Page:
Las Vegas - Swinging on the Strip

Posted: Wed 22nd January 2014
By: Peter Ellegard

Playing golf might not be the first thing that comes to mind when you hear the words “play” and “Las Vegas” in the same sentence. However, there are some quite stunning golf courses just a tee-shot away from the Strip, so grab your woods, irons and wedges and go clubbing with a difference on some of the most expensive and exclusive golf courses in America.

     Money doesn’t just talk in Las Vegas – it positively shouts. America’s brashest city flaunts itself with the same bravado as its buxom, feather-bedecked showgirls, assaulting the senses with its bewildering array of glitzy resort hotels, its dazzling lights, its mind-boggling choice of top-drawer entertainment and restaurants, and its high-octane party atmosphere.    Inside the luxury hotels, the vast lobbies are cathedrals of gambling, resonating to the cacophony of endlessly jangling slot machines and buzzing gaming tables that heave with the faithful, all praying to Lady Luck.     Finding your way to the guest room lifts involves negotiating a labyrinth through the slots and tables, testing your own faith and resolve. Day or night, the disciples are still there paying their dues 24/7 and hoping their numbers will come up.

SEX IN THE CITY. If ever there was a city on speed, Sin City is it – and I love it, probably because of rather than despite its excesses. Perhaps also because I come from Essex’s answer to Las Vegas: Southend.    Las Vegas even celebrates its notoriety, which dates back to the days of the Mob and the Rat Pack of Frank Sinatra and co. The new Mob Museum tells the tale of organised crime in the city and across the US. Sex has always been a big part of its appeal, and remains so with raunchy shows and strip clubs among the alternatives to homely favourites like Celine Dion and Elton John. The city even sells itself with the brazen slogan “What happens here, stays here”.    Its famous Strip (as the 4.2-mile section of Las Vegas Boulevard through the heart of the city is known) is the hub of the action, although you should also check out the Fremont Street Experience downtown with its illuminated roof displays.    At night, the traffic crawls past the iconic buildings fronting the Strip while the pavements throng with people heading out on the town or watching the free roadside spectacles that include the dancing fountains at Bellagio, the volcano eruptions at The Mirage and the pirate ship battles at Treasure Island.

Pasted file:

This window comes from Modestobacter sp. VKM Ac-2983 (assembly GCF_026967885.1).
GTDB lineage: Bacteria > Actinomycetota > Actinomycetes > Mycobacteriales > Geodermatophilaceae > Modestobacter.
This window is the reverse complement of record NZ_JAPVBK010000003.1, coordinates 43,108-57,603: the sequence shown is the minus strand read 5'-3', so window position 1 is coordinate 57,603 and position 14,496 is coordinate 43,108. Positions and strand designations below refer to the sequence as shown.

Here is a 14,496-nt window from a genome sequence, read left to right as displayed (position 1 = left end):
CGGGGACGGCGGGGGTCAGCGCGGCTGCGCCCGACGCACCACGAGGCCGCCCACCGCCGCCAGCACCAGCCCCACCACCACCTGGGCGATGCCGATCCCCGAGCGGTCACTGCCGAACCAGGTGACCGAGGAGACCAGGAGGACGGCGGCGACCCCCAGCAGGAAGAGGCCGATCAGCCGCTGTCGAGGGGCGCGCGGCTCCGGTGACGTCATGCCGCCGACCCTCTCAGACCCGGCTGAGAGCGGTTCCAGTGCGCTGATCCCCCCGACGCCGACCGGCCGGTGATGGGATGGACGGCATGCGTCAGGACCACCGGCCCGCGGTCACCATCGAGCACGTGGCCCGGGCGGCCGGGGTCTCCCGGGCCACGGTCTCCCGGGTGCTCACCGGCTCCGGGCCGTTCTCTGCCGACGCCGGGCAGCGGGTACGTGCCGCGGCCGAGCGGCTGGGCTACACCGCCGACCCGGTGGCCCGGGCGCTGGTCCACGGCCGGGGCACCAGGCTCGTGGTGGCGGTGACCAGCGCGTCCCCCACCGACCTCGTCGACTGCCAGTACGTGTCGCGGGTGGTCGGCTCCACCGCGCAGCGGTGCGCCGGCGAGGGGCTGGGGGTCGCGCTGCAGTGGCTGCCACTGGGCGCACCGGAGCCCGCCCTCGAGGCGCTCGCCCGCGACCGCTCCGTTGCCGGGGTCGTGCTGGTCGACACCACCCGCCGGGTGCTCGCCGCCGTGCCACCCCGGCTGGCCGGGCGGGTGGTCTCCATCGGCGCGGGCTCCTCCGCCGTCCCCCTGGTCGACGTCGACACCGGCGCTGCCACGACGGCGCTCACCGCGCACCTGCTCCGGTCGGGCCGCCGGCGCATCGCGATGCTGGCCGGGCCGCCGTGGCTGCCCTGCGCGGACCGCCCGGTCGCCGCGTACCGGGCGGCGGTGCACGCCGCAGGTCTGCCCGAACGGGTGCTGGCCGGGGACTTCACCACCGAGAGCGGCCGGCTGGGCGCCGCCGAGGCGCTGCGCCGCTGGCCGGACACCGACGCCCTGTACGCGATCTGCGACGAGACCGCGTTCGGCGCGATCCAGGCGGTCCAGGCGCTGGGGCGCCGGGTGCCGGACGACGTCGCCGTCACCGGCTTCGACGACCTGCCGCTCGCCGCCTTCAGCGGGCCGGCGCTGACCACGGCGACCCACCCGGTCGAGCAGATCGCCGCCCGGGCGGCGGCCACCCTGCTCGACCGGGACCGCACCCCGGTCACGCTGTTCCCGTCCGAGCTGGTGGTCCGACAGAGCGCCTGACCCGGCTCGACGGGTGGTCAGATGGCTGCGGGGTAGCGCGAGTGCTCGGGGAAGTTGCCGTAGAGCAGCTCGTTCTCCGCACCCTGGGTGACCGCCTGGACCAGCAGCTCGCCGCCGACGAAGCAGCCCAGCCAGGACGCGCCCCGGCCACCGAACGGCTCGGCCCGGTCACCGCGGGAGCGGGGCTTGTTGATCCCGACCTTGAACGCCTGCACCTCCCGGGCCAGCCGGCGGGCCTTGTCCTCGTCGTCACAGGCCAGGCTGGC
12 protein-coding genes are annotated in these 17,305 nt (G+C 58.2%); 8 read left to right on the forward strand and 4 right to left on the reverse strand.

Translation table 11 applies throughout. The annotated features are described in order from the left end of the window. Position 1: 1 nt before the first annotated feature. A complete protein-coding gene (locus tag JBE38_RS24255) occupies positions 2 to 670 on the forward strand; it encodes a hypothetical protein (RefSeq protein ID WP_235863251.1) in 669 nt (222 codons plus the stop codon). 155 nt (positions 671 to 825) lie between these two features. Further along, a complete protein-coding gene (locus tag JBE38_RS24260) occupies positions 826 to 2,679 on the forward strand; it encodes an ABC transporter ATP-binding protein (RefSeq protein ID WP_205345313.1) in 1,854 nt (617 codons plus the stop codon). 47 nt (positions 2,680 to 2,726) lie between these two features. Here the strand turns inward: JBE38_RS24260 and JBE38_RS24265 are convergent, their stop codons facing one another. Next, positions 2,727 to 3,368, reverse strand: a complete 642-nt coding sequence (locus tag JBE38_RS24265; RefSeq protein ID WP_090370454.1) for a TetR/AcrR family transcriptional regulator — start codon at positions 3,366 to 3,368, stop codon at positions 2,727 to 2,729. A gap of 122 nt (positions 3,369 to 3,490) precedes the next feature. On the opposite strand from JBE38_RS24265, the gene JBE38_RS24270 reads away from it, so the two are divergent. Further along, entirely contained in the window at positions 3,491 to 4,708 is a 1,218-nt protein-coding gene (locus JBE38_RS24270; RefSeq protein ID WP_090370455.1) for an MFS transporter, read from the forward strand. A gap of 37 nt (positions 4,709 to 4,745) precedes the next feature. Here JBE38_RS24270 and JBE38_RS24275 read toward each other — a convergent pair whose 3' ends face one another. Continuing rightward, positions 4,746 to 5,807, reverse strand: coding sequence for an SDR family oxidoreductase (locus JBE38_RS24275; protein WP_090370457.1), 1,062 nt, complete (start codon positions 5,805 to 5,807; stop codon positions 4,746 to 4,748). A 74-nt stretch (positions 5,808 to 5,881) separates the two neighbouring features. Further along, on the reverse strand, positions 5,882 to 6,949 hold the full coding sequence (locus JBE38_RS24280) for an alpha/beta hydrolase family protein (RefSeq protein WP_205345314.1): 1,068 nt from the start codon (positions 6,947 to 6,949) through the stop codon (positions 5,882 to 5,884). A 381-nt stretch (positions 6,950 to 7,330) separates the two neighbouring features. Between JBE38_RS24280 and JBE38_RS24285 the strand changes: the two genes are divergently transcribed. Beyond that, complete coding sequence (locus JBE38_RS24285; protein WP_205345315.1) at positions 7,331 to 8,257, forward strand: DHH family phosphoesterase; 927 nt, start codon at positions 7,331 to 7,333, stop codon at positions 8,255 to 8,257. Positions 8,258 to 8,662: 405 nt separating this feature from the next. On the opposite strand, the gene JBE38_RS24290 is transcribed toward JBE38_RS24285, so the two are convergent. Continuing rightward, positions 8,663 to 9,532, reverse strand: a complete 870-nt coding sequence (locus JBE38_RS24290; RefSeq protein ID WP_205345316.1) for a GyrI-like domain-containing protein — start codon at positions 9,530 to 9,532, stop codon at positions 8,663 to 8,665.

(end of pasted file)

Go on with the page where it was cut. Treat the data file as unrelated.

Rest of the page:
HIGH ROLLERS’GOLF. Yet, tucked behind the Strip and unnoticed by the vast majority of the millions who flock to this latter-day Eldorado rising from the Nevada desert, are two verdant golf courses where you can swap the pizzazz for peace and quiet.    The courses lie at either end of the Strip and their holes are framed by landmark casino hotels, some of which are outlandish pastiches of international monuments. Bali Hai Golf Club is at the southern end, right by the runways of McCarran International Airport, allowing a round before your flight back home.    The Wynn Golf Course, near the northern extremity, is part of the refined Wynn Las Vegas resort hotel and across the Strip from the Fashion Show Mall’s designer labels. The course is restricted to guests staying at the Wynn and its elegant sister hotel, Encore. A round will set you back $500, although rental shoes and clubs are included. This is seriously high rollers’ golf. But considering that the Wynn Las Vegas cost a record $2.7 billion when it opened in 2005, and that the shiny Ferraris and Maseratis on show in the dealership inside the hotel cost up to $1.6 million each, you can understand why.